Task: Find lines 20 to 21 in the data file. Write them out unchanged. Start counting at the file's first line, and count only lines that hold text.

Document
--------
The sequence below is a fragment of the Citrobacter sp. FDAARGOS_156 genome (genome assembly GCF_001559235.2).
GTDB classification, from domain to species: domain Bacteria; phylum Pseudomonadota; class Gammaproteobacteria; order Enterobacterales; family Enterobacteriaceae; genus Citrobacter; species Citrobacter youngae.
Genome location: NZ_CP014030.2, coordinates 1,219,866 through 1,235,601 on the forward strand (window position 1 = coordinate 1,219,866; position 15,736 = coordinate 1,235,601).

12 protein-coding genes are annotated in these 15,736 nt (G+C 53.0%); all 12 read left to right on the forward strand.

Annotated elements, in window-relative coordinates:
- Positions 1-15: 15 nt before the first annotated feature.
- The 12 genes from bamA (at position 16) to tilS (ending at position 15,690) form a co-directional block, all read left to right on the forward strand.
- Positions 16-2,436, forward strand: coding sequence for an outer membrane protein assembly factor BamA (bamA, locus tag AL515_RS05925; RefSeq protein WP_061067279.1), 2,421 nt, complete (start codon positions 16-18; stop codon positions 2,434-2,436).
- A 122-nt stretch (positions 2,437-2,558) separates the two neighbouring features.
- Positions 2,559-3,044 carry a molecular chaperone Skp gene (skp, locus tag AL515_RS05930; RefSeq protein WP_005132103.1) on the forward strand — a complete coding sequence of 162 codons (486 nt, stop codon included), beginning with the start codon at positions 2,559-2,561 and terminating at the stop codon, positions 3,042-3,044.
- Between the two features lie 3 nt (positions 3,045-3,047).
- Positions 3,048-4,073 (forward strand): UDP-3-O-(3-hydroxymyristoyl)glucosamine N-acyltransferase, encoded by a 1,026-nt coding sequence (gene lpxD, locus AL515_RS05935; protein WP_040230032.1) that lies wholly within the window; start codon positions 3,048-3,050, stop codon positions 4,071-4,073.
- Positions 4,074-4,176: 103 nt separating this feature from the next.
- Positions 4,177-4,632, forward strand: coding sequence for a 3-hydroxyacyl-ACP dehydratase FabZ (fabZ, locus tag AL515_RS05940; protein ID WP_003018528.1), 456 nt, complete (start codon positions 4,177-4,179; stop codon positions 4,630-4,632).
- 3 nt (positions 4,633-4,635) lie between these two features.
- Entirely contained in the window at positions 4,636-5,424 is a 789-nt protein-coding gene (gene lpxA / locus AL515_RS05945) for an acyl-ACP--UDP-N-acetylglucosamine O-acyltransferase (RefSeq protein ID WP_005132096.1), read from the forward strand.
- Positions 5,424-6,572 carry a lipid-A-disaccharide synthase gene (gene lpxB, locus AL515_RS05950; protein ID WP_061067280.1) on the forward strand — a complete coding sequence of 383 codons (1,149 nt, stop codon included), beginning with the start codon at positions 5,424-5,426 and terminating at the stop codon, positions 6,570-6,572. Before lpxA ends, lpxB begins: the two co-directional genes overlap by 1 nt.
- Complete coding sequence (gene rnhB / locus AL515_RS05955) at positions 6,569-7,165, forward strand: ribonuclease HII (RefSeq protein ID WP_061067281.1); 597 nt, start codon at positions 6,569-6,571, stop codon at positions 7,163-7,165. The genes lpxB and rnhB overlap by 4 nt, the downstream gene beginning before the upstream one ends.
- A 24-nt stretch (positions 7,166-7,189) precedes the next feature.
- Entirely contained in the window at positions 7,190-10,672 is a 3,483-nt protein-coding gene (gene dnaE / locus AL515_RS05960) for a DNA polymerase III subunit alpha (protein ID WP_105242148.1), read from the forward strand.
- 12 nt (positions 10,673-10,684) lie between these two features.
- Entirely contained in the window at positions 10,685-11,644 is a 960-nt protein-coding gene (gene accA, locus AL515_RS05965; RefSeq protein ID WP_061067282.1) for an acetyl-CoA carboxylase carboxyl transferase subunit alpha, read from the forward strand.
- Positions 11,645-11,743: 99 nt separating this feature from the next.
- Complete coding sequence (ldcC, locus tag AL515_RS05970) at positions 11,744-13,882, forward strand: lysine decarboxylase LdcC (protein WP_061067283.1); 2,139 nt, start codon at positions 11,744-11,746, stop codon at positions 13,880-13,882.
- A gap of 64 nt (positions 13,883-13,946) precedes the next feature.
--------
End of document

- Entirely contained in the window at positions 7,190-10,672 is a 3,483-nt protein-coding gene (gene dnaE / locus AL515_RS05960) for a DNA polymerase III subunit alpha (protein ID WP_105242148.1), read from the forward strand.
- 12 nt (positions 10,673-10,684) lie between these two features.